Late November
Subway Sue
Early Morning On
She Breaks Like A Morning Sky
Song Dance

Ray Davies

Former Kinks frontman Ray Davies was the only band in the entire weekend who had problems with the build-around of the stage and started 30 minutes later than planned. When they did start play they played a nice light-hearted set which really suited the spirit of the warm afternoon: Lazing On A Sunny Afternoon, All Day And All Of The Night and of course Lola.

Def Leppard

As we didn't want to give up our great spots for the Roger Waters gig, we had to skip Dio and Queensr˙che and sit through the Def Leppard set. As I grew up in the eighties Def Leppard is somewhat nostalgic for me and I really enjoyed singing along to Animal and Pour Some Sugar On Me. Not prog though, but I compare the band a bit to Whitesnake the day before, and I must say that I enjoyed Def Leppard better.
As with most of the bands that played the weekend, the characteristic voice of singer Joe Elliot had lost quite a bit of its power, but that didn't deter the band from having fun onstage. It is also impressive to see drummer Rick Allen in action, as most people will know he lost an arm in an accident in the eighties, and learned to play the drums one-armed.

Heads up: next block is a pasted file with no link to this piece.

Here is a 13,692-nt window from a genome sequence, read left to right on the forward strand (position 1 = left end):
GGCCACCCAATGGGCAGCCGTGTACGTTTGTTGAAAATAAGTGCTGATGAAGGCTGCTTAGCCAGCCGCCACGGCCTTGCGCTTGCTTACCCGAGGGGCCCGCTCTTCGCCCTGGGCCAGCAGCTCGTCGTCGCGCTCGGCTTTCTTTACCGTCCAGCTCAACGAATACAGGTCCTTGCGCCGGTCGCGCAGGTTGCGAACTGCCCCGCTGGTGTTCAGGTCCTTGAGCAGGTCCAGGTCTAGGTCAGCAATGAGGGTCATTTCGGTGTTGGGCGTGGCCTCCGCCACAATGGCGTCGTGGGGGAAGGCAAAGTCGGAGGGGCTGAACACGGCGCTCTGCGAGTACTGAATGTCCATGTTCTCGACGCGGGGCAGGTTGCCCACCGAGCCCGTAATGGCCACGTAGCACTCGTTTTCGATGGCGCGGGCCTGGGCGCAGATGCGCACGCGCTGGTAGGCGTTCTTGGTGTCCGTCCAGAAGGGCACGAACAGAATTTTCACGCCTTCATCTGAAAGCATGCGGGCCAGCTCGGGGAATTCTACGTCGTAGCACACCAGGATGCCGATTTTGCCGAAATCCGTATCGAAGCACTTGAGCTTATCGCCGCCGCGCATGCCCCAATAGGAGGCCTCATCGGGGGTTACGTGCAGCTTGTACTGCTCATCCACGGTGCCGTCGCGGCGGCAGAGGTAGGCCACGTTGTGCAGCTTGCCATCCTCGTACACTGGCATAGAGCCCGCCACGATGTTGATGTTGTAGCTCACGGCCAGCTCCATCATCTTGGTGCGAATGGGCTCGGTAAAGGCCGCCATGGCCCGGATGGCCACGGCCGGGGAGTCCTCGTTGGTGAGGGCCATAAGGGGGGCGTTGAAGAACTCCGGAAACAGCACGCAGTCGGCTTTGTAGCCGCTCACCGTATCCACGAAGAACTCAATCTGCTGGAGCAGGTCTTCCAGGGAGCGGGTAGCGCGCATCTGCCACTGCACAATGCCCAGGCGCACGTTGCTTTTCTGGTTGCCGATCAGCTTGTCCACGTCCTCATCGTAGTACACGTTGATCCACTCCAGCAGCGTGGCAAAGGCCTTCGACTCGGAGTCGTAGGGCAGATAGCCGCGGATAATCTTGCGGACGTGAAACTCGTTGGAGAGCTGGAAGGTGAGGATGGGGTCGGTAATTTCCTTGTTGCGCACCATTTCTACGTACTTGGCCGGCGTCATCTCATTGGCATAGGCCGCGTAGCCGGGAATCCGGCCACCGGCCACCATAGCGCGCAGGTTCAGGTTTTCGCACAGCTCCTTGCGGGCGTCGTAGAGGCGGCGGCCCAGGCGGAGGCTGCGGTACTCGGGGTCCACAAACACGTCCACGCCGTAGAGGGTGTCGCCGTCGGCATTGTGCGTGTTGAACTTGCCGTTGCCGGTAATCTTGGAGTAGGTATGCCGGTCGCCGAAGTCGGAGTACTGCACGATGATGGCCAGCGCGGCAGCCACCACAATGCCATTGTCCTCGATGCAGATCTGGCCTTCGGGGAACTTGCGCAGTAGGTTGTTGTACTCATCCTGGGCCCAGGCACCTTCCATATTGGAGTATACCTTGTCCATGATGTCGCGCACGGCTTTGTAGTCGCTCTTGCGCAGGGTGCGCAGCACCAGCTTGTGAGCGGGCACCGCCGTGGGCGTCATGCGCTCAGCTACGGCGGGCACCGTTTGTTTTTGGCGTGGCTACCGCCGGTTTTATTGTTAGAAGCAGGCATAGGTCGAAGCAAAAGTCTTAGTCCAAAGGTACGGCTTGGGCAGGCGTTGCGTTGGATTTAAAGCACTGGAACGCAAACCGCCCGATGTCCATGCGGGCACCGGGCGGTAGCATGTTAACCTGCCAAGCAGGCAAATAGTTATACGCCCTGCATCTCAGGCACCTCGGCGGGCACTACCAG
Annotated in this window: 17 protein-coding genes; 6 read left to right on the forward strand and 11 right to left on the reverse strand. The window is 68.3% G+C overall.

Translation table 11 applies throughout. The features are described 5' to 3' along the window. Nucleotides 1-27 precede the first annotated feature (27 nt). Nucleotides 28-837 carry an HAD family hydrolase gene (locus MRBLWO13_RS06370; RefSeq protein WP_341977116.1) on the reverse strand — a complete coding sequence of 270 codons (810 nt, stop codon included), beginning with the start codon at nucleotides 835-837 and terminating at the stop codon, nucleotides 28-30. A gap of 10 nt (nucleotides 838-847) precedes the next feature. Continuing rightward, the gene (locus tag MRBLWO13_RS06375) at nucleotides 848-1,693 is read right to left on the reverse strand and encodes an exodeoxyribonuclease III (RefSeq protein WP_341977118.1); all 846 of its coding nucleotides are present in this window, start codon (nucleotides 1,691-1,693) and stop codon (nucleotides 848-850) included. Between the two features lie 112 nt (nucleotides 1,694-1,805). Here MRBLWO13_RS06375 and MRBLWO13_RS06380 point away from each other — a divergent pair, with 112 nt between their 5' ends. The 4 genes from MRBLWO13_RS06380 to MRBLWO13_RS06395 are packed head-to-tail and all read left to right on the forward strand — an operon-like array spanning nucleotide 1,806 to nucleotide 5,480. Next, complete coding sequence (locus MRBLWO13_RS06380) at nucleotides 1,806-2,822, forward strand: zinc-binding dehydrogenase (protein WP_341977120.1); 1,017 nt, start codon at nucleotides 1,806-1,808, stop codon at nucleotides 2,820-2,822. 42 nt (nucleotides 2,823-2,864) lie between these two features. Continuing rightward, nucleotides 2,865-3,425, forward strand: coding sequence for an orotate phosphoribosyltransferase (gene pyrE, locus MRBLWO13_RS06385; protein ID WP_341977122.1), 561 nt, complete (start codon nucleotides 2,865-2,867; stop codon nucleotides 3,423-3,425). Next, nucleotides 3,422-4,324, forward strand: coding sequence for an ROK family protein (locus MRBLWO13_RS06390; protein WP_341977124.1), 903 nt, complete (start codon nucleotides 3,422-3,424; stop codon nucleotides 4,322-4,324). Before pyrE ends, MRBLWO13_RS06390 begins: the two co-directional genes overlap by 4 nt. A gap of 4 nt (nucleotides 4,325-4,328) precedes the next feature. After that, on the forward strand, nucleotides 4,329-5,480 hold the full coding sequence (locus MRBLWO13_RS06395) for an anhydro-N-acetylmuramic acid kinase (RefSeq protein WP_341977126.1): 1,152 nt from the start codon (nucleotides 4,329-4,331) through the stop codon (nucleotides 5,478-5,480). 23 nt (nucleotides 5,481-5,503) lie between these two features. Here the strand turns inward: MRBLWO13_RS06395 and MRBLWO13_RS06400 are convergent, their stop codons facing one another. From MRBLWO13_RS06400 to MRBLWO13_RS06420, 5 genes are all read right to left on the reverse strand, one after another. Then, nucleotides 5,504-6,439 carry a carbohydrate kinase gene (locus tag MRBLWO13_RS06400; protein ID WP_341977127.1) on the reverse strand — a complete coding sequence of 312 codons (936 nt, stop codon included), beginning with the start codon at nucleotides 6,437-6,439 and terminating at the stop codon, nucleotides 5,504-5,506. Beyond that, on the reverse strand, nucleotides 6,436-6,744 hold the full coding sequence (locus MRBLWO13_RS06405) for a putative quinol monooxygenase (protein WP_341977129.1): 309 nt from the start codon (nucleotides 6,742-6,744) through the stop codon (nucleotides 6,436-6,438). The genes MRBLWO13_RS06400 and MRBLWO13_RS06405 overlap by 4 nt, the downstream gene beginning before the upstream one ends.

Joe Elliott asked the audience for an extra round of applause for him, reminding how good the Dutch audiences have always been to them, especially when they also recorded an album in Holland shortly after Allen's accident. He apologised for having waited so long (14 years) to play another gig in The Netherlands.

Def Leppard

By Derk van Mourik

So then, Queensr˙che made a stopover on the Arrow Rock Festival as part of their Operation:Mindcrime II tour. Now, I consider the original Operation:Mindcrime (O:M) album to be one of the best by any band ever, but apart from the Empire album and a few other songs, most of their other work is unknown to me. That includes the band's latest, the follow-up to the aforementioned O:M. It was my good fortune then, that the band plays hefty chunks of the original O:M on this tour, and in fact did so in the half hour I was able to see them (before increasing crowd congestion forced me to go secure a place for Roger Waters' concert).

So, what I heard, I liked. There was a female vocalist to do the parts of Mary, the prostitute turned nun. There were theatrics, which I thought were actually quite well done. Geoff Tate is an imposing front man, even viewed from as far back from the stage as I was standing. The "new" guitar player is OK, but I must say I miss De Garmo. They played Suite Sister Mary, The Needle Lies, Revolution Calling, among others. The sound strangely wasn't as good as on the outdoor stage. That said, I'm glad I decided to catch a bit of Queensr˙che's concert. Still haven't heard anything from O:M 2, but I'm not sure I want to. Tolkien never wrote Lord of the Rings 2 either.
Setlist Queenr˙che
Revolution Calling
Operation: Mindcrime
The Mission
Suite Sister Mary
The Needle Lies
Breaking the Silence
I Don't Believe in Love
I'm American
One Foot in Hell
The Hands
Signs Say Go
Re-arrange you
Eyes of A Stranger

Jet City Woman

Roger Waters